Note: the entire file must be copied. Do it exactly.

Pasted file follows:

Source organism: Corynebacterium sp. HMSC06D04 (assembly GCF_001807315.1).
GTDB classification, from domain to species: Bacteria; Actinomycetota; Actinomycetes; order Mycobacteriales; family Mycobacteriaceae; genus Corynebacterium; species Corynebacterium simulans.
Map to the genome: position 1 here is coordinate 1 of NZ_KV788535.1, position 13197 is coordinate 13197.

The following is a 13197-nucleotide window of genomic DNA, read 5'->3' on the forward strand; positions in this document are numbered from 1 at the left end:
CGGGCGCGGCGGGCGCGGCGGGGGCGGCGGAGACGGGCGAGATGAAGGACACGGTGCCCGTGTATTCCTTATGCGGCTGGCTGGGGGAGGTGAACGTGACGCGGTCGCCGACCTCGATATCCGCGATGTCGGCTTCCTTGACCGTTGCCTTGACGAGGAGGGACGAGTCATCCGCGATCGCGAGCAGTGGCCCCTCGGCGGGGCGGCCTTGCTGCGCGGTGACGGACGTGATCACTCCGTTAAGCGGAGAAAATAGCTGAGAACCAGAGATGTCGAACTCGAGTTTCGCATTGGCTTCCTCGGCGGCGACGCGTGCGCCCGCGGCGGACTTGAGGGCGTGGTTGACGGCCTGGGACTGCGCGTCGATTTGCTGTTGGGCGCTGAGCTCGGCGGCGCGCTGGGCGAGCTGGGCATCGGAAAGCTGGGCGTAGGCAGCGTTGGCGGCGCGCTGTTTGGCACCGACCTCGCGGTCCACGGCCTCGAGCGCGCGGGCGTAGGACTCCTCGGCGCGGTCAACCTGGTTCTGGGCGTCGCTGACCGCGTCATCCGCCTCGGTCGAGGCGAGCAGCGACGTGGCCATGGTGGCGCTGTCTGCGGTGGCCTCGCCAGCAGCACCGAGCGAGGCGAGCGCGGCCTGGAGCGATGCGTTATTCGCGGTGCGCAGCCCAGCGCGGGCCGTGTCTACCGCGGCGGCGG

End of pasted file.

Source organism: Corynebacterium sp. HMSC06D04 (assembly GCF_001807315.1).
GTDB classification, from domain to species: Bacteria; Actinomycetota; Actinomycetes; order Mycobacteriales; family Mycobacteriaceae; genus Corynebacterium; species Corynebacterium simulans.
Map to the genome: position 1 here is coordinate 1 of NZ_KV788535.1, position 13197 is coordinate 13197.

The following is a 13197-nucleotide window of genomic DNA, read 5'->3' on the forward strand; positions in this document are numbered from 1 at the left end:
CGGGCGCGGCGGGCGCGGCGGGGGCGGCGGAGACGGGCGAGATGAAGGACACGGTGCCCGTGTATTCCTTATGCGGCTGGCTGGGGGAGGTGAACGTGACGCGGTCGCCGACCTCGATATCCGCGATGTCGGCTTCCTTGACCGTTGCCTTGACGAGGAGGGACGAGTCATCCGCGATCGCGAGCAGTGGCCCCTCGGCGGGGCGGCCTTGCTGCGCGGTGACGGACGTGATCACTCCGTTAAGCGGAGAAAATAGCTGAGAACCAGAGATGTCGAACTCGAGTTTCGCATTGGCTTCCTCGGCGGCGACGCGTGCGCCCGCGGCGGACTTGAGGGCGTGGTTGACGGCCTGGGACTGCGCGTCGATTTGCTGTTGGGCGCTGAGCTCGGCGGCGCGCTGGGCGAGCTGGGCATCGGAAAGCTGGGCGTAGGCAGCGTTGGCGGCGCGCTGTTTGGCACCGACCTCGCGGTCCACGGCCTCGAGCGCGCGGGCGTAGGACTCCTCGGCGCGGTCAACCTGGTTCTGGGCGTCGCTGACCGCGTCATCCGCCTCGGTCGAGGCGAGCAGCGACGTGGCCATGGTGGCGCTGTCTGCGGTGGCCTCGCCAGCAGCACCGAGCGAGGCGAGCGCGGCCTGGAGCGATGCGTTATTCGCGGTGCGCAGCCCAGCGCGGGCCGTGTCTACCGCGGCGGCGG